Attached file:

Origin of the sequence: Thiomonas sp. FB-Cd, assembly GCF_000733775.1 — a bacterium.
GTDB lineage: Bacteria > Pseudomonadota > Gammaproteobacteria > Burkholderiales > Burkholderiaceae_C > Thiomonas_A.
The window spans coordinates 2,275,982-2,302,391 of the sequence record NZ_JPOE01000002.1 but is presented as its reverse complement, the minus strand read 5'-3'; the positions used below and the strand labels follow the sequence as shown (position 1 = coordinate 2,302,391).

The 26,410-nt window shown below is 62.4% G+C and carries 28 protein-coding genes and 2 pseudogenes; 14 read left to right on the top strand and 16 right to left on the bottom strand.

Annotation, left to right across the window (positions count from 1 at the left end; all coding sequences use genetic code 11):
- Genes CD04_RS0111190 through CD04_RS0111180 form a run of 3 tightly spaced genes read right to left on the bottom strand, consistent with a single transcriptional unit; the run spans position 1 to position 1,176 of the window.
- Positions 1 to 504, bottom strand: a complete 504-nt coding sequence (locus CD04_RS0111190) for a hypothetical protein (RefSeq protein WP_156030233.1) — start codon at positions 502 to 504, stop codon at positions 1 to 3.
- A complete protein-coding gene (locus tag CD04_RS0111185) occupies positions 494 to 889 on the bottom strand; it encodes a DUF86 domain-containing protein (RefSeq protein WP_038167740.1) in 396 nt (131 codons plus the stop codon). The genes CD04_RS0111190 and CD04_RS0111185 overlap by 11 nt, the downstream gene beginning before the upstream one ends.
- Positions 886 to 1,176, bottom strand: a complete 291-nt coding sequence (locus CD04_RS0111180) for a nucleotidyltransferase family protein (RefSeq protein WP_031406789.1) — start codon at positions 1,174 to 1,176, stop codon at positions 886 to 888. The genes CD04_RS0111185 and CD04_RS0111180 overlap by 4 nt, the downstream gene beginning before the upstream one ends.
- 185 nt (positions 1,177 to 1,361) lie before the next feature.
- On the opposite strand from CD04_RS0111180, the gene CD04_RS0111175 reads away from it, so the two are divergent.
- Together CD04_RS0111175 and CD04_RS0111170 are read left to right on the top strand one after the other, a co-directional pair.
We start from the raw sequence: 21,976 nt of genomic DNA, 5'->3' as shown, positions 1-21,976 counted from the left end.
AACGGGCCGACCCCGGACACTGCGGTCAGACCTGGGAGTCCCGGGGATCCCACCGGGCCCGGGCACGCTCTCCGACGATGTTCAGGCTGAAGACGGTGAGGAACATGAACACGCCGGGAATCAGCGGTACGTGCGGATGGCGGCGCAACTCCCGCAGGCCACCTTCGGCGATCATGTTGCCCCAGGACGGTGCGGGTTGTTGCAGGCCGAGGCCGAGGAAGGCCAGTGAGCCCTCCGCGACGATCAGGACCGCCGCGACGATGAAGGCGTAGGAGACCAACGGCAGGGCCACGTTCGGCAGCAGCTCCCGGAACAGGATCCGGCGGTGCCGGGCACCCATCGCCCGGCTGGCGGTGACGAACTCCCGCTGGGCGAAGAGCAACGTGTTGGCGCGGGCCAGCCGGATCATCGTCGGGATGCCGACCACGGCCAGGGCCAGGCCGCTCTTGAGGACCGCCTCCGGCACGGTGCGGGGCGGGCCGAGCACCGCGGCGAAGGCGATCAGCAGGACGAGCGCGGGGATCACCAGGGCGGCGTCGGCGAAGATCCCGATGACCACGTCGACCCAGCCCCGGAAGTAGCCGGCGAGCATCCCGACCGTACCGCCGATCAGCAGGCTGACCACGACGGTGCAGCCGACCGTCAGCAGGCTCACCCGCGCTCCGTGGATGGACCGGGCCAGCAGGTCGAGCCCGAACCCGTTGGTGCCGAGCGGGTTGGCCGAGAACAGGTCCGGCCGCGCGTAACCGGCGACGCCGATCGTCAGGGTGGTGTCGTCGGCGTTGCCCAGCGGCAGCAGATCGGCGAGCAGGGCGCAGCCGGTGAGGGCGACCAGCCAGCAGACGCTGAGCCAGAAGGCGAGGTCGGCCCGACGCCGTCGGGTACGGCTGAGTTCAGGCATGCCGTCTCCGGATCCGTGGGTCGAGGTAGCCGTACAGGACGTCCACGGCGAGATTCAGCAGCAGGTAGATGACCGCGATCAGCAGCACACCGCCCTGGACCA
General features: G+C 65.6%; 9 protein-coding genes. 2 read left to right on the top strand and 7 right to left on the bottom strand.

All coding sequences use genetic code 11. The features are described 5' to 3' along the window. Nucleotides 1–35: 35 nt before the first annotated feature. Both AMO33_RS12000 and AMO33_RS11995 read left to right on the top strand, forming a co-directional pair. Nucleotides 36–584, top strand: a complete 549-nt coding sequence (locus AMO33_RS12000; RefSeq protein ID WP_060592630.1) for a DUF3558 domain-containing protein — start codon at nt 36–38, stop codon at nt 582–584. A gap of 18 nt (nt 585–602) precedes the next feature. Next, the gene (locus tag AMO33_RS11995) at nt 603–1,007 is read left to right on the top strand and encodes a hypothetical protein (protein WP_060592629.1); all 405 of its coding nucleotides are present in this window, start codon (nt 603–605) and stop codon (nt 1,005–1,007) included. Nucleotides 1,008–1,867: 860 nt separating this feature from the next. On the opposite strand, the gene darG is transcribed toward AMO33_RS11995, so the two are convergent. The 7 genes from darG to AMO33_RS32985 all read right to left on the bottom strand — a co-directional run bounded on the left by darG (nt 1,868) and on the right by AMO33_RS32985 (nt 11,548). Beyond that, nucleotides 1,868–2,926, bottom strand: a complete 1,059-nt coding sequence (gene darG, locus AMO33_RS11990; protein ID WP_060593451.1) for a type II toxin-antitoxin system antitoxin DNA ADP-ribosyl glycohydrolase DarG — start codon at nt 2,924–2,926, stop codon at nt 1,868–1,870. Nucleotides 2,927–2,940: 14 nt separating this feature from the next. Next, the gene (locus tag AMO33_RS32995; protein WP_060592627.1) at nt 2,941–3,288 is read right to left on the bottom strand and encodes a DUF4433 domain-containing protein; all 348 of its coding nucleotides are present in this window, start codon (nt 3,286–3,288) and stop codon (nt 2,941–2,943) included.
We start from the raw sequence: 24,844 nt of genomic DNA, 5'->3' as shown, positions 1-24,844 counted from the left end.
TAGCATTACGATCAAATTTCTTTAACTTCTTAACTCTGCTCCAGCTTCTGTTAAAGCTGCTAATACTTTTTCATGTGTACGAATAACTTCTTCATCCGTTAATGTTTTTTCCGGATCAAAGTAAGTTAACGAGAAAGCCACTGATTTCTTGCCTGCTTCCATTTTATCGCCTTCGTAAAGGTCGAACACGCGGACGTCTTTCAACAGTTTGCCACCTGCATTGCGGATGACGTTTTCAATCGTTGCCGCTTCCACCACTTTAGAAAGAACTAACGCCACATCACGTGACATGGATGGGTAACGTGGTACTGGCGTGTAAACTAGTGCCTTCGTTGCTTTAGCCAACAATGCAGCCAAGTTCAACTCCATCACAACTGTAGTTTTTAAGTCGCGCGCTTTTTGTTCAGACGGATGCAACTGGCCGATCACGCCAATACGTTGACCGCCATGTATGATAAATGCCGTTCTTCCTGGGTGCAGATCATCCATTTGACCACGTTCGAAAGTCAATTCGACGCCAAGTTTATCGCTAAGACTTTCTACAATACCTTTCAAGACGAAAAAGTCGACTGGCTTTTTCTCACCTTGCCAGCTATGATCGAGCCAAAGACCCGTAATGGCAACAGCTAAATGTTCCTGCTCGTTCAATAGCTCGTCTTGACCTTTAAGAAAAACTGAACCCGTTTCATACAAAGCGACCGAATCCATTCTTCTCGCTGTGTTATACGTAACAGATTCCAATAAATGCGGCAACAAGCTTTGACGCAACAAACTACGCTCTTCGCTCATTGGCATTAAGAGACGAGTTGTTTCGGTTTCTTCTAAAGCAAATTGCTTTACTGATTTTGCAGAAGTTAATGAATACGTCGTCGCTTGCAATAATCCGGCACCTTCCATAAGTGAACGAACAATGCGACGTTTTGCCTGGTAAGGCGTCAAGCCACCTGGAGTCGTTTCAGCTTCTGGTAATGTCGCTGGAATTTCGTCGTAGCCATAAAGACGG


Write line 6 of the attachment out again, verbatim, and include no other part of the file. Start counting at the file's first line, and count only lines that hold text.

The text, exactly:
- Genes CD04_RS0111190 through CD04_RS0111180 form a run of 3 tightly spaced genes read right to left on the bottom strand, consistent with a single transcriptional unit; the run spans position 1 to position 1,176 of the window.